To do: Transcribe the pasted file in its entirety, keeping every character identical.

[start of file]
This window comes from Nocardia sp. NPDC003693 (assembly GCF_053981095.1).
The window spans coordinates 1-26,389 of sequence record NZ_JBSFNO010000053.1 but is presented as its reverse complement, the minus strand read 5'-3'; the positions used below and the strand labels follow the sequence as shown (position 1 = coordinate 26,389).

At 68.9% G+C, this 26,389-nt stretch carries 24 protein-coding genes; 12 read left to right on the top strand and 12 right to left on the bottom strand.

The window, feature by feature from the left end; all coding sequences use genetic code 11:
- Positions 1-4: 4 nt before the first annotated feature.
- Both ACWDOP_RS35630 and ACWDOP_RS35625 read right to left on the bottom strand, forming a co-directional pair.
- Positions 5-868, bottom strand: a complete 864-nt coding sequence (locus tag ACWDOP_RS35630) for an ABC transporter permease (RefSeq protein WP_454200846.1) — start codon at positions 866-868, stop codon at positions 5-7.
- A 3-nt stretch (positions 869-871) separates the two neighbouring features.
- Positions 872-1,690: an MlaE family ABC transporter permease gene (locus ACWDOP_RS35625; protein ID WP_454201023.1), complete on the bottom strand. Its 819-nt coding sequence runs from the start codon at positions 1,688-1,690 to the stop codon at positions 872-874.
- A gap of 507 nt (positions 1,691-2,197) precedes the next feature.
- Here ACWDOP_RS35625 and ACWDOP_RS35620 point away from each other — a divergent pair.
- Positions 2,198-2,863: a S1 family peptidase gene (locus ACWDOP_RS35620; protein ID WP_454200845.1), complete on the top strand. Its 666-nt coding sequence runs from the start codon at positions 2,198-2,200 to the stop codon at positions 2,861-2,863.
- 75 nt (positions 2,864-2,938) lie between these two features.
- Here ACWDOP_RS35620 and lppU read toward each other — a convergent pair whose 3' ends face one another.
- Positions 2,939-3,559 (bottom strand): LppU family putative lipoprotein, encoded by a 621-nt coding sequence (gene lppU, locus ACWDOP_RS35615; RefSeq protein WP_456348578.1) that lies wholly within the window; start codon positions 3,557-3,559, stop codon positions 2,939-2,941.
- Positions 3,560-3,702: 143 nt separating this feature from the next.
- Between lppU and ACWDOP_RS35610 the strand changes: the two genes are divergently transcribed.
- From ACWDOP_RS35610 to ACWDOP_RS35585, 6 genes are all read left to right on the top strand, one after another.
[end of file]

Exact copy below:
This window comes from Nocardia sp. NPDC003693 (assembly GCF_053981095.1).
The window spans coordinates 1-26,389 of sequence record NZ_JBSFNO010000053.1 but is presented as its reverse complement, the minus strand read 5'-3'; the positions used below and the strand labels follow the sequence as shown (position 1 = coordinate 26,389).

At 68.9% G+C, this 26,389-nt stretch carries 24 protein-coding genes; 12 read left to right on the top strand and 12 right to left on the bottom strand.

The window, feature by feature from the left end; all coding sequences use genetic code 11:
- Positions 1-4: 4 nt before the first annotated feature.
- Both ACWDOP_RS35630 and ACWDOP_RS35625 read right to left on the bottom strand, forming a co-directional pair.
- Positions 5-868, bottom strand: a complete 864-nt coding sequence (locus tag ACWDOP_RS35630) for an ABC transporter permease (RefSeq protein WP_454200846.1) — start codon at positions 866-868, stop codon at positions 5-7.
- A 3-nt stretch (positions 869-871) separates the two neighbouring features.
- Positions 872-1,690: an MlaE family ABC transporter permease gene (locus ACWDOP_RS35625; protein ID WP_454201023.1), complete on the bottom strand. Its 819-nt coding sequence runs from the start codon at positions 1,688-1,690 to the stop codon at positions 872-874.
- A gap of 507 nt (positions 1,691-2,197) precedes the next feature.
- Here ACWDOP_RS35625 and ACWDOP_RS35620 point away from each other — a divergent pair.
- Positions 2,198-2,863: a S1 family peptidase gene (locus ACWDOP_RS35620; protein ID WP_454200845.1), complete on the top strand. Its 666-nt coding sequence runs from the start codon at positions 2,198-2,200 to the stop codon at positions 2,861-2,863.
- 75 nt (positions 2,864-2,938) lie between these two features.
- Here ACWDOP_RS35620 and lppU read toward each other — a convergent pair whose 3' ends face one another.
- Positions 2,939-3,559 (bottom strand): LppU family putative lipoprotein, encoded by a 621-nt coding sequence (gene lppU, locus ACWDOP_RS35615; RefSeq protein WP_456348578.1) that lies wholly within the window; start codon positions 3,557-3,559, stop codon positions 2,939-2,941.
- Positions 3,560-3,702: 143 nt separating this feature from the next.
- Between lppU and ACWDOP_RS35610 the strand changes: the two genes are divergently transcribed.
- From ACWDOP_RS35610 to ACWDOP_RS35585, 6 genes are all read left to right on the top strand, one after another.